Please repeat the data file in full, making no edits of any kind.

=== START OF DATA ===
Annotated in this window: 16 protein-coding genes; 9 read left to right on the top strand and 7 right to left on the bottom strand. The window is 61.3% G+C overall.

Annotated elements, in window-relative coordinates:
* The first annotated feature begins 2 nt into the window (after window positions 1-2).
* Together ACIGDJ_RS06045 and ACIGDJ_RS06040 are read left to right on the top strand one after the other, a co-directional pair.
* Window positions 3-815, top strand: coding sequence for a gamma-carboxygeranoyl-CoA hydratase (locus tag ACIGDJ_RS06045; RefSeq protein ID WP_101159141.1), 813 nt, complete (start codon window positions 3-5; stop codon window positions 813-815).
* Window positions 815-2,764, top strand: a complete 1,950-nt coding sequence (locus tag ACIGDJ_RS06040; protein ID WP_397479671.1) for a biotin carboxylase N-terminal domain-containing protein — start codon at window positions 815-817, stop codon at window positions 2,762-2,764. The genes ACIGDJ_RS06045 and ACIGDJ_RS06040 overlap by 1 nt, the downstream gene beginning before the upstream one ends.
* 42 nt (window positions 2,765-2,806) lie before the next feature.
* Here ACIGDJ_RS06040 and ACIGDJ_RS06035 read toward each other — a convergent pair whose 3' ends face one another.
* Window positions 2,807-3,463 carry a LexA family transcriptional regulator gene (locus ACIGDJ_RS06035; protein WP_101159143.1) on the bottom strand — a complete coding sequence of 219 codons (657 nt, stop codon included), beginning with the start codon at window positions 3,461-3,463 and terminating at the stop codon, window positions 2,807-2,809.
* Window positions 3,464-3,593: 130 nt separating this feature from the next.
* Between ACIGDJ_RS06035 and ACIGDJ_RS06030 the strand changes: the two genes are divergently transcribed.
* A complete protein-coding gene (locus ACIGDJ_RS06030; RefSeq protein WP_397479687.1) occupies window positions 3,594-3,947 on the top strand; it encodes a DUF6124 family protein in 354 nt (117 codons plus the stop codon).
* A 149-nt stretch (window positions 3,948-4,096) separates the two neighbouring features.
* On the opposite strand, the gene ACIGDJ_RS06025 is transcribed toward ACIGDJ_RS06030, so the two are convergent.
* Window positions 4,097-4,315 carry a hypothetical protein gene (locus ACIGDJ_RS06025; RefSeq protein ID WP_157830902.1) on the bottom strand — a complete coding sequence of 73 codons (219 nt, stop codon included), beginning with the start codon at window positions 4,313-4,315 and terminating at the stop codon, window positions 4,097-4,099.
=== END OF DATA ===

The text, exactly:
Annotated in this window: 16 protein-coding genes; 9 read left to right on the top strand and 7 right to left on the bottom strand. The window is 61.3% G+C overall.

Annotated elements, in window-relative coordinates:
* The first annotated feature begins 2 nt into the window (after window positions 1-2).
* Together ACIGDJ_RS06045 and ACIGDJ_RS06040 are read left to right on the top strand one after the other, a co-directional pair.
* Window positions 3-815, top strand: coding sequence for a gamma-carboxygeranoyl-CoA hydratase (locus tag ACIGDJ_RS06045; RefSeq protein ID WP_101159141.1), 813 nt, complete (start codon window positions 3-5; stop codon window positions 813-815).
* Window positions 815-2,764, top strand: a complete 1,950-nt coding sequence (locus tag ACIGDJ_RS06040; protein ID WP_397479671.1) for a biotin carboxylase N-terminal domain-containing protein — start codon at window positions 815-817, stop codon at window positions 2,762-2,764. The genes ACIGDJ_RS06045 and ACIGDJ_RS06040 overlap by 1 nt, the downstream gene beginning before the upstream one ends.
* 42 nt (window positions 2,765-2,806) lie before the next feature.
* Here ACIGDJ_RS06040 and ACIGDJ_RS06035 read toward each other — a convergent pair whose 3' ends face one another.
* Window positions 2,807-3,463 carry a LexA family transcriptional regulator gene (locus ACIGDJ_RS06035; protein WP_101159143.1) on the bottom strand — a complete coding sequence of 219 codons (657 nt, stop codon included), beginning with the start codon at window positions 3,461-3,463 and terminating at the stop codon, window positions 2,807-2,809.
* Window positions 3,464-3,593: 130 nt separating this feature from the next.
* Between ACIGDJ_RS06035 and ACIGDJ_RS06030 the strand changes: the two genes are divergently transcribed.
* A complete protein-coding gene (locus ACIGDJ_RS06030; RefSeq protein WP_397479687.1) occupies window positions 3,594-3,947 on the top strand; it encodes a DUF6124 family protein in 354 nt (117 codons plus the stop codon).
* A 149-nt stretch (window positions 3,948-4,096) separates the two neighbouring features.
* On the opposite strand, the gene ACIGDJ_RS06025 is transcribed toward ACIGDJ_RS06030, so the two are convergent.
* Window positions 4,097-4,315 carry a hypothetical protein gene (locus ACIGDJ_RS06025; RefSeq protein ID WP_157830902.1) on the bottom strand — a complete coding sequence of 73 codons (219 nt, stop codon included), beginning with the start codon at window positions 4,313-4,315 and terminating at the stop codon, window positions 4,097-4,099.